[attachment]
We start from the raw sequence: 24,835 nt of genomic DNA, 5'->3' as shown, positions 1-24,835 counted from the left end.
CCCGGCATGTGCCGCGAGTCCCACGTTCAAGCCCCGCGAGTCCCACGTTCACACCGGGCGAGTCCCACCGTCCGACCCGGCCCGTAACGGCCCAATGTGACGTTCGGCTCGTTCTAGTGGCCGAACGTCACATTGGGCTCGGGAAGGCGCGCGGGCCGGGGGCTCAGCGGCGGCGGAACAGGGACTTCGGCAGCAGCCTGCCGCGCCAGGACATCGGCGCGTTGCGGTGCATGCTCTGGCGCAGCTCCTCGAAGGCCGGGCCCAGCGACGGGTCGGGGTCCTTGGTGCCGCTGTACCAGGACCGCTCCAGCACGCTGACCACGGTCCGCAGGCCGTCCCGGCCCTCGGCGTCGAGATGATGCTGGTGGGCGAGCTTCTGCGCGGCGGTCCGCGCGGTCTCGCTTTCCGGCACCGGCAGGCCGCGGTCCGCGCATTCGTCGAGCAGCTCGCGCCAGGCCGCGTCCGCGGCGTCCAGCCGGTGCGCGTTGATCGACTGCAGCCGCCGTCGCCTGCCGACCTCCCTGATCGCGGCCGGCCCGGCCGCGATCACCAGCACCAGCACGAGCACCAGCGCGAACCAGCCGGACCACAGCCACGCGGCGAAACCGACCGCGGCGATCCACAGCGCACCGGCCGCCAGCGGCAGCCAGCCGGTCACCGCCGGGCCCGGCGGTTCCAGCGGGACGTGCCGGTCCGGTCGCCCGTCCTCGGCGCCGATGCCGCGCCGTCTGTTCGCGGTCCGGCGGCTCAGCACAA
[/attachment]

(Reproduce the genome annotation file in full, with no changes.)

We start from the raw sequence: 24,835 nt of genomic DNA, 5'->3' as shown, positions 1-24,835 counted from the left end.
CCCGGCATGTGCCGCGAGTCCCACGTTCAAGCCCCGCGAGTCCCACGTTCACACCGGGCGAGTCCCACCGTCCGACCCGGCCCGTAACGGCCCAATGTGACGTTCGGCTCGTTCTAGTGGCCGAACGTCACATTGGGCTCGGGAAGGCGCGCGGGCCGGGGGCTCAGCGGCGGCGGAACAGGGACTTCGGCAGCAGCCTGCCGCGCCAGGACATCGGCGCGTTGCGGTGCATGCTCTGGCGCAGCTCCTCGAAGGCCGGGCCCAGCGACGGGTCGGGGTCCTTGGTGCCGCTGTACCAGGACCGCTCCAGCACGCTGACCACGGTCCGCAGGCCGTCCCGGCCCTCGGCGTCGAGATGATGCTGGTGGGCGAGCTTCTGCGCGGCGGTCCGCGCGGTCTCGCTTTCCGGCACCGGCAGGCCGCGGTCCGCGCATTCGTCGAGCAGCTCGCGCCAGGCCGCGTCCGCGGCGTCCAGCCGGTGCGCGTTGATCGACTGCAGCCGCCGTCGCCTGCCGACCTCCCTGATCGCGGCCGGCCCGGCCGCGATCACCAGCACCAGCACGAGCACCAGCGCGAACCAGCCGGACCACAGCCACGCGGCGAAACCGACCGCGGCGATCCACAGCGCACCGGCCGCCAGCGGCAGCCAGCCGGTCACCGCCGGGCCCGGCGGTTCCAGCGGGACGTGCCGGTCCGGTCGCCCGTCCTCGGCGCCGATGCCGCGCCGTCTGTTCGCGGTCCGGCGGCTCAGCACAA